HomeFinance NewsFinanceLondon's Property Market: Will it Crash After This Shocking Departure?

London’s Property Market: Will it Crash After This Shocking Departure?


As London loses another listing, analysts are wary of writing off the UK capital


TUI, a German travel company, has decided to remove its shares from the London Stock Exchange and list solely in Frankfurt.

The move comes after investors expressed concerns about dwindling liquidity in London and a shift toward Germany.

Currently, 77% of TUI share transactions occur in Germany and only 23% in the UK.

London has seen a decline in its status as a financial center in recent years, with several companies opting to list in other markets like New York instead.

Despite this, experts believe TUI’s decision is specific to the company and should not be seen as a trend.

  • Overall sentiment: negative
  • Positive


    “Around 77% of transactions in TUI shares are currently settled via Germany, with the U.K. now accounting for less than a quarter.”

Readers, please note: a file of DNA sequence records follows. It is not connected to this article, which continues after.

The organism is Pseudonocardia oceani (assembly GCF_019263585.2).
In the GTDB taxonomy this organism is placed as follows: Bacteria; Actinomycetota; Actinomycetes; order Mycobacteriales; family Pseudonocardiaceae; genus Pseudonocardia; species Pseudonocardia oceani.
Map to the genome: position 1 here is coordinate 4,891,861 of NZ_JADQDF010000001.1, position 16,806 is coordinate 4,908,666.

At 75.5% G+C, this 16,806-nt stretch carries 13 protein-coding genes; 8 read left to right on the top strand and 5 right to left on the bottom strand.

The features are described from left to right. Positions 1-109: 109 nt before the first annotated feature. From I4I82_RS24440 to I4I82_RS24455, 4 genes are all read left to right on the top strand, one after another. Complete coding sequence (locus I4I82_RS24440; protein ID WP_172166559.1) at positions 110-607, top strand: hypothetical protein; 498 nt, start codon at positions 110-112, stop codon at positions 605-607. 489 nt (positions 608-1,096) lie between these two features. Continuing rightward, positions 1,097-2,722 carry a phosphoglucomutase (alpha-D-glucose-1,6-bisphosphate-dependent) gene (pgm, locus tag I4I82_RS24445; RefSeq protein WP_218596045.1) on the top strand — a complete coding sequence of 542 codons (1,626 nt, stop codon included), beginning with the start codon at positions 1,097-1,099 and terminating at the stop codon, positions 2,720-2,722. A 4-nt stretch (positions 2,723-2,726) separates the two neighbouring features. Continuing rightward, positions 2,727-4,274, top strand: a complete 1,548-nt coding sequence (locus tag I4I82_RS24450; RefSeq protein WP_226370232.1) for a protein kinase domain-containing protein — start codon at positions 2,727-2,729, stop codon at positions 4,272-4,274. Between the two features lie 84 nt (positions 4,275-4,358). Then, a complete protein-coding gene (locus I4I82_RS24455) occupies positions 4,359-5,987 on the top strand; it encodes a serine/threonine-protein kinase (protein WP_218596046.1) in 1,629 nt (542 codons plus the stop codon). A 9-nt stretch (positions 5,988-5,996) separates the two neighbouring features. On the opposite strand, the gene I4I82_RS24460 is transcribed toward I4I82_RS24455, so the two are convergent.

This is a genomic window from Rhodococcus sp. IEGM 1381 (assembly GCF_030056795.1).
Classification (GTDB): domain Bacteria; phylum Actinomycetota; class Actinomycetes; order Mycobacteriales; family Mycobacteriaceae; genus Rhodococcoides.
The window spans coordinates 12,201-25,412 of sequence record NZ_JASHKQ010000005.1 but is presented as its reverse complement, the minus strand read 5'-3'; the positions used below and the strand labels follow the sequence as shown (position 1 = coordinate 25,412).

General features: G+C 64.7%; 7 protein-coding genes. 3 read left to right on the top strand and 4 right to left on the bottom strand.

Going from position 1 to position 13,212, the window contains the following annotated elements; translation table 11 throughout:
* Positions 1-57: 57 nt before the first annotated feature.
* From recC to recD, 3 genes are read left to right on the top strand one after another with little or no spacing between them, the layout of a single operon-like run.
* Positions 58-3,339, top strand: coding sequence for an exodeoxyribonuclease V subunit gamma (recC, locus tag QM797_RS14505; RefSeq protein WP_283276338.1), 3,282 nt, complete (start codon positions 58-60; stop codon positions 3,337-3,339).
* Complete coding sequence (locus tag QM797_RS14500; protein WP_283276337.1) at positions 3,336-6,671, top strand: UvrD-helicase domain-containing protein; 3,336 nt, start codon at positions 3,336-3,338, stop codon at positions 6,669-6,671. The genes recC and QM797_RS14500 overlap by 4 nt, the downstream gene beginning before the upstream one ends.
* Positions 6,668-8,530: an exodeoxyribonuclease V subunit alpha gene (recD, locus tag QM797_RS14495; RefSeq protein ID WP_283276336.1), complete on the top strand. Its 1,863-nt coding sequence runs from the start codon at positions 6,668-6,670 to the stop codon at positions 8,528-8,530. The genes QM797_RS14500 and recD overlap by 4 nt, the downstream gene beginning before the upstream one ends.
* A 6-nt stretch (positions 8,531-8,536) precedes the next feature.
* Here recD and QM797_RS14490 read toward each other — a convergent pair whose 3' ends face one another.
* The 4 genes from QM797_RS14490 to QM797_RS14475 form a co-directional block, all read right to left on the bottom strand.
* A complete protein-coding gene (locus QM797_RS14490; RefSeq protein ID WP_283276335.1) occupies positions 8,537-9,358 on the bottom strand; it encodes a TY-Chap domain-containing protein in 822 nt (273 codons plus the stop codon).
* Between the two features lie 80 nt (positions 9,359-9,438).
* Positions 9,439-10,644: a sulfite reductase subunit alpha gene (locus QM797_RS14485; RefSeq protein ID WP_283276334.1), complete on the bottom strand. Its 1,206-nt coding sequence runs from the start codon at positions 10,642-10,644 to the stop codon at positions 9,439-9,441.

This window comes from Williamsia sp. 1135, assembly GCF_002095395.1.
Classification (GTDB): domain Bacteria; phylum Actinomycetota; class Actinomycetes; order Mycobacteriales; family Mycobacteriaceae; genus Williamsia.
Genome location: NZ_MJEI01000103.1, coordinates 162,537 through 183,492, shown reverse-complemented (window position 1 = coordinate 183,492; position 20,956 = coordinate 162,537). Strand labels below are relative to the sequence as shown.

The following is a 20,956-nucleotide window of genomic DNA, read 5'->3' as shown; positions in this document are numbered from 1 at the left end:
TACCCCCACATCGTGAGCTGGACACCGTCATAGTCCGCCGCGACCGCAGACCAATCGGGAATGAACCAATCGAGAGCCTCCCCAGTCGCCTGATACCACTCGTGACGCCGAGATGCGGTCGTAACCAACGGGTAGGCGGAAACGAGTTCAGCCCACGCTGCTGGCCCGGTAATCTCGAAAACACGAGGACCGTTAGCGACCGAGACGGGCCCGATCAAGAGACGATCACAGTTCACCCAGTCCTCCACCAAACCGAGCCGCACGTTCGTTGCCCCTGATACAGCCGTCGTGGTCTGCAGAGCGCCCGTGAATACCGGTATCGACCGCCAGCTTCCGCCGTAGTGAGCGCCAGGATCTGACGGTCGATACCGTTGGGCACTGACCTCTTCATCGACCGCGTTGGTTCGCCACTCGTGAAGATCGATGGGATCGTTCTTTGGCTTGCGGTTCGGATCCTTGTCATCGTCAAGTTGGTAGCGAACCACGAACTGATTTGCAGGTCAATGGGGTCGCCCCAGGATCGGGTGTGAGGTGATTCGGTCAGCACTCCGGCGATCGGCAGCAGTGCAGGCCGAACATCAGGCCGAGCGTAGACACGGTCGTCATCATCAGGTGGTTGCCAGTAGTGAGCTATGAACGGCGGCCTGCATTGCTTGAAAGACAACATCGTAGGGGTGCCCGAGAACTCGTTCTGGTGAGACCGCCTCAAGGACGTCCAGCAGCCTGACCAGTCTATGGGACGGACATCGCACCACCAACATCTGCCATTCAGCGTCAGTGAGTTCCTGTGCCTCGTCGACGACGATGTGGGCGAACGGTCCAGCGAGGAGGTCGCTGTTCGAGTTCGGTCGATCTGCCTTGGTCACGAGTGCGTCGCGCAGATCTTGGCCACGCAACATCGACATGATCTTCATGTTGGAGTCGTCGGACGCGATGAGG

“A lot of comments were about if we were to go to Frankfurt, one, liquidity would be in one pool only. The other point was that a lot said ‘then you are more prominent in the MDAX than where you are today in the FTSE 250,’ and there were also some comments that [the U.K.] could be a more challenging market environment today.”

    “U.K. stocks are trading at a considerable discount to the rest of Europe, having suffered an investor flight in recent years.”

    “The country’s blue chip FTSE 100 index is down almost 5% over the past year, compared to a 5% increase for the pan-European Stoxx 600.”

    “London has also suffered a number of de-listings and high-profile IPO snubs over the past year.”

    “The number of applications to list in the Square Mile fell to a six-year low in 2023, according to data obtained by investment platform XTB late last year and reported in several U.K. media outlets.”

    “However, I can understand the rationale behind this proposal, given that TUI’s headquarters is in Germany and only approximately 22% of its trading in 2023 took place via the U.K. market.”

    “On various metrics, London remains the largest exchange in Europe and has actually faired better in 2023 in terms of activity than the other European exchanges like Frankfurt, Paris and Amsterdam.”

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